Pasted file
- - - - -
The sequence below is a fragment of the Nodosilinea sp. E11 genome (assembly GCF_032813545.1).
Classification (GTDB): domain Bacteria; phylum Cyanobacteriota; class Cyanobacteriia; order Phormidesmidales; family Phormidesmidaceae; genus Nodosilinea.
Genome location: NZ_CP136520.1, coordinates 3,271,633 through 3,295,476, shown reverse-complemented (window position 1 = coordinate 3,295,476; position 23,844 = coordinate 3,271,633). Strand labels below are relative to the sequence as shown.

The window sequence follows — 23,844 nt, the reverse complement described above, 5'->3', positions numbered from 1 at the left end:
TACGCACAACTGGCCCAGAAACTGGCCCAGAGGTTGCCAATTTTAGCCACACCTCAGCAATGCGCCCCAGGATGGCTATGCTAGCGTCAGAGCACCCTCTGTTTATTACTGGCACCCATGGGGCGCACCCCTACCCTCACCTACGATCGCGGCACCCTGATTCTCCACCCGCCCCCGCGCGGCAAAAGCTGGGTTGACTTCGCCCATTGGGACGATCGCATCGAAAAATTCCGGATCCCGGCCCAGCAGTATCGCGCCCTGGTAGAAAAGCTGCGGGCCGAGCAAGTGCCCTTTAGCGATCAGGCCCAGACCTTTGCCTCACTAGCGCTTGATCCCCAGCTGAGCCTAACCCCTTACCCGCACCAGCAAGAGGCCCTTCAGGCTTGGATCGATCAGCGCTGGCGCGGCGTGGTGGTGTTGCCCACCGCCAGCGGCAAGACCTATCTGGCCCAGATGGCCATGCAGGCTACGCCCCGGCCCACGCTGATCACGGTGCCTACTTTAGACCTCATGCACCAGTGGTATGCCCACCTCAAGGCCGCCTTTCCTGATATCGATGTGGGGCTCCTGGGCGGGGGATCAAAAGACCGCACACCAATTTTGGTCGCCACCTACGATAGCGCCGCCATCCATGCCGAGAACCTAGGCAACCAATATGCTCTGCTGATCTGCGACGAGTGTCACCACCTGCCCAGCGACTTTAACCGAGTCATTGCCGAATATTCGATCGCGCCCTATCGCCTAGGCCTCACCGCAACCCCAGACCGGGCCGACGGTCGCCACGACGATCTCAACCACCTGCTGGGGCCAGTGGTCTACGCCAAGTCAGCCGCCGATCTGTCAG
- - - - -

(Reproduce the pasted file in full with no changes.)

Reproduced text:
The sequence below is a fragment of the Nodosilinea sp. E11 genome (assembly GCF_032813545.1).
Classification (GTDB): domain Bacteria; phylum Cyanobacteriota; class Cyanobacteriia; order Phormidesmidales; family Phormidesmidaceae; genus Nodosilinea.
Genome location: NZ_CP136520.1, coordinates 3,271,633 through 3,295,476, shown reverse-complemented (window position 1 = coordinate 3,295,476; position 23,844 = coordinate 3,271,633). Strand labels below are relative to the sequence as shown.

The window sequence follows — 23,844 nt, the reverse complement described above, 5'->3', positions numbered from 1 at the left end:
TACGCACAACTGGCCCAGAAACTGGCCCAGAGGTTGCCAATTTTAGCCACACCTCAGCAATGCGCCCCAGGATGGCTATGCTAGCGTCAGAGCACCCTCTGTTTATTACTGGCACCCATGGGGCGCACCCCTACCCTCACCTACGATCGCGGCACCCTGATTCTCCACCCGCCCCCGCGCGGCAAAAGCTGGGTTGACTTCGCCCATTGGGACGATCGCATCGAAAAATTCCGGATCCCGGCCCAGCAGTATCGCGCCCTGGTAGAAAAGCTGCGGGCCGAGCAAGTGCCCTTTAGCGATCAGGCCCAGACCTTTGCCTCACTAGCGCTTGATCCCCAGCTGAGCCTAACCCCTTACCCGCACCAGCAAGAGGCCCTTCAGGCTTGGATCGATCAGCGCTGGCGCGGCGTGGTGGTGTTGCCCACCGCCAGCGGCAAGACCTATCTGGCCCAGATGGCCATGCAGGCTACGCCCCGGCCCACGCTGATCACGGTGCCTACTTTAGACCTCATGCACCAGTGGTATGCCCACCTCAAGGCCGCCTTTCCTGATATCGATGTGGGGCTCCTGGGCGGGGGATCAAAAGACCGCACACCAATTTTGGTCGCCACCTACGATAGCGCCGCCATCCATGCCGAGAACCTAGGCAACCAATATGCTCTGCTGATCTGCGACGAGTGTCACCACCTGCCCAGCGACTTTAACCGAGTCATTGCCGAATATTCGATCGCGCCCTATCGCCTAGGCCTCACCGCAACCCCAGACCGGGCCGACGGTCGCCACGACGATCTCAACCACCTGCTGGGGCCAGTGGTCTACGCCAAGTCAGCCGCCGATCTGTCAG